Wright said the timing of the display gave it particular meaning, as the derby was held the same day as the mass shooting in El Paso, Texas. That shooting left 22 people dead and the FBI is investigating it as a possible domestic terrorism hate crime. The alleged shooter has been linked to white nationalism.
“It’s just ironic that symbology came into Summit County the night of (the El Paso shooting),” Wright said.
He advocated establishing a policy regulating what can be painted on the cars, though he acknowledged the potential First Amendment issues. He suggested working with the vendor Summit County pays to put on the derby.
Summit County Chief Civil Deputy Attorney David Thomas agreed that there would be free speech issues, but that there are other areas the county navigates such conflicts.
One driver who competed in the derby, Logan Walsh, said his vehicles’ designs often have personal importance.
This year, Walsh’s car had a suicide prevention theme, with a teal and purple intersecting ribbon on top of angel wings on the roof, “U R NOT ALONE” painted on the trunk, and the names of friends he’s lost to suicide painted on the side, alongside the number for the suicide-prevention hotline.
In the past, he said he’s painted his car like a battleship, with the names of friends who were in the service displayed on the side.
He said he could see both sides of the issue surrounding the symbols. But he added he didn’t know how enforcing a policy banning certain displays would work and wondered whether he’d be prevented from competing if someone ruled his design wasn’t allowable.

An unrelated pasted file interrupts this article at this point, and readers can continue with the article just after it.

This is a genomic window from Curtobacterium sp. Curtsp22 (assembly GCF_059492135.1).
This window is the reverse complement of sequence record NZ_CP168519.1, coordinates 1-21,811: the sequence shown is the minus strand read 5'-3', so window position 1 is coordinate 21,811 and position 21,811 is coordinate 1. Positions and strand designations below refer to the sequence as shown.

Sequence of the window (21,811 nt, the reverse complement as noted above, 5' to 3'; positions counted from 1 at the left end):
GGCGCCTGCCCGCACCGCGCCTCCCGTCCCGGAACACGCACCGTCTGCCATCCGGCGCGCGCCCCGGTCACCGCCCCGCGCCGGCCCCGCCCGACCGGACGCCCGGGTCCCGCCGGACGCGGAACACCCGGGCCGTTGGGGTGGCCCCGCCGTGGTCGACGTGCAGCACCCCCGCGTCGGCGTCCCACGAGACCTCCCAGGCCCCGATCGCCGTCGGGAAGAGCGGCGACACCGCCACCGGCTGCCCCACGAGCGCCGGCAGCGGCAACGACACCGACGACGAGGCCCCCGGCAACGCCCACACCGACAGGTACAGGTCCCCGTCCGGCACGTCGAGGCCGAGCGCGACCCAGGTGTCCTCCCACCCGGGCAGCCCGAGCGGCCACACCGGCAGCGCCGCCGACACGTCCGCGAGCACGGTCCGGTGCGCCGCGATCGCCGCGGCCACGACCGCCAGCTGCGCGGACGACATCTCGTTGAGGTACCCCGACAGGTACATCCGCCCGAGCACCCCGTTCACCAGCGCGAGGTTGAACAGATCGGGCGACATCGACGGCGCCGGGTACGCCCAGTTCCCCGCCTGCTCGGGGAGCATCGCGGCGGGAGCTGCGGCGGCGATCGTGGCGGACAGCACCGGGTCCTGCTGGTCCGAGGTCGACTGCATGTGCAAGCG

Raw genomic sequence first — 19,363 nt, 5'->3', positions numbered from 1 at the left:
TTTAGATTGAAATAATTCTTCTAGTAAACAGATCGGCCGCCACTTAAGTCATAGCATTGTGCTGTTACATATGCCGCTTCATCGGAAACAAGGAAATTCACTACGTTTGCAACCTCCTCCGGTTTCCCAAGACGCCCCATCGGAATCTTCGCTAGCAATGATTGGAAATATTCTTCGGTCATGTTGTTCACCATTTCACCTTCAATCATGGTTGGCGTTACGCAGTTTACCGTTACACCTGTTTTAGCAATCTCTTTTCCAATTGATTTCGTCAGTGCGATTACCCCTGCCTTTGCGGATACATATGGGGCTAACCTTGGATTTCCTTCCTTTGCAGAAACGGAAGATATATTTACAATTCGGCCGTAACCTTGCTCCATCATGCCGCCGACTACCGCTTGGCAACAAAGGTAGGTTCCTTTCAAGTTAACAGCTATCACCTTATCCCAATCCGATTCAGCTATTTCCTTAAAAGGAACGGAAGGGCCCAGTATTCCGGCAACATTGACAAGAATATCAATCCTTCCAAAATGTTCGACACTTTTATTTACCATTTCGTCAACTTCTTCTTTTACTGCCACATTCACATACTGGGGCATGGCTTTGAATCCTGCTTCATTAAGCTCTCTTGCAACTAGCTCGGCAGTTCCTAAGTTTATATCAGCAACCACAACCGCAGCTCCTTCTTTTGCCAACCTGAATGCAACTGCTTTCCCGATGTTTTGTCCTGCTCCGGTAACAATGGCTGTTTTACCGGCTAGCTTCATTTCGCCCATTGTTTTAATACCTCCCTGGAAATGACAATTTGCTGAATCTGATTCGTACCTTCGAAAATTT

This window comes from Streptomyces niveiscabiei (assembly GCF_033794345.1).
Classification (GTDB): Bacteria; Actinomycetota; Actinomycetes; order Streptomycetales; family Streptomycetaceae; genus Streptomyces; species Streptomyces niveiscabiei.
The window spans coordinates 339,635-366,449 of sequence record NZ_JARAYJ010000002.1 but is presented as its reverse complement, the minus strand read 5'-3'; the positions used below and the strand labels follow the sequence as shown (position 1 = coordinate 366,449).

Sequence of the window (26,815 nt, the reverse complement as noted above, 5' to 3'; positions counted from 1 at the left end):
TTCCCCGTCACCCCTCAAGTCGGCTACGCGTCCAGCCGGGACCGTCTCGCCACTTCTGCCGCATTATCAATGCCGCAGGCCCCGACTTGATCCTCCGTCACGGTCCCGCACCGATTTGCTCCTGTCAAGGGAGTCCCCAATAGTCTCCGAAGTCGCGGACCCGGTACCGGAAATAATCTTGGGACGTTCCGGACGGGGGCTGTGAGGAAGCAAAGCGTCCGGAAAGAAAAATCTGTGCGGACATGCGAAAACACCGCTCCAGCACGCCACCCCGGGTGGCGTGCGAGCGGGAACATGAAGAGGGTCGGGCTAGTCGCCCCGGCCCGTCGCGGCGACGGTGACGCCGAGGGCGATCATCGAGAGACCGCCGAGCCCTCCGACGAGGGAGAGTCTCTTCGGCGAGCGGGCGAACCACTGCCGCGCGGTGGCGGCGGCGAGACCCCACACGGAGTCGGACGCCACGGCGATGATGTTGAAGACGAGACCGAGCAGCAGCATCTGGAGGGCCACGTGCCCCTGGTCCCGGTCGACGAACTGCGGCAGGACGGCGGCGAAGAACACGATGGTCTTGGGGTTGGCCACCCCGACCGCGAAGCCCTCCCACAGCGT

Walsh said he didn’t see it as an “East Side versus Park City” debate.
He didn’t notice the markings on the vehicles in question, but he said the Confederate flag isn’t an unusual sighting at derbies — one or two vehicles displaying the flag might show up to compete each year. He noted the sense of community among drivers, even though it might look like two drivers are trying to destroy each other in the arena.
Other designs in this year’s derby included the American flag, a U.S. Army symbol, a geometric pattern of multi-colored triangles and one vehicle with a Baby Shark theme, complete with a dorsal fin up top.
The derby has seen a revival since low times in the early 2010s. It now sells out annually, with tickets going on sale in May and selling out by June, derby promoter Mindi Stuart previously told The Park Record. This year, 75 percent of available tickets were sold the first day, she added.
Stuart did not return multiple phone calls seeking comment for this article.
Summit County Manager Tom Fisher said the derby provides significant revenue to the fair, and it has long been a staple of the annual celebration and a fan favorite.
He said the county has ample time before next year’s event to consider putting a policy regarding vehicle displays in place, and the first step is to get advice from the legal department. He said it was the first time he’d heard a complaint of this kind.
“Since this is a new issue for us, we are going to be thoughtful,” Fisher said.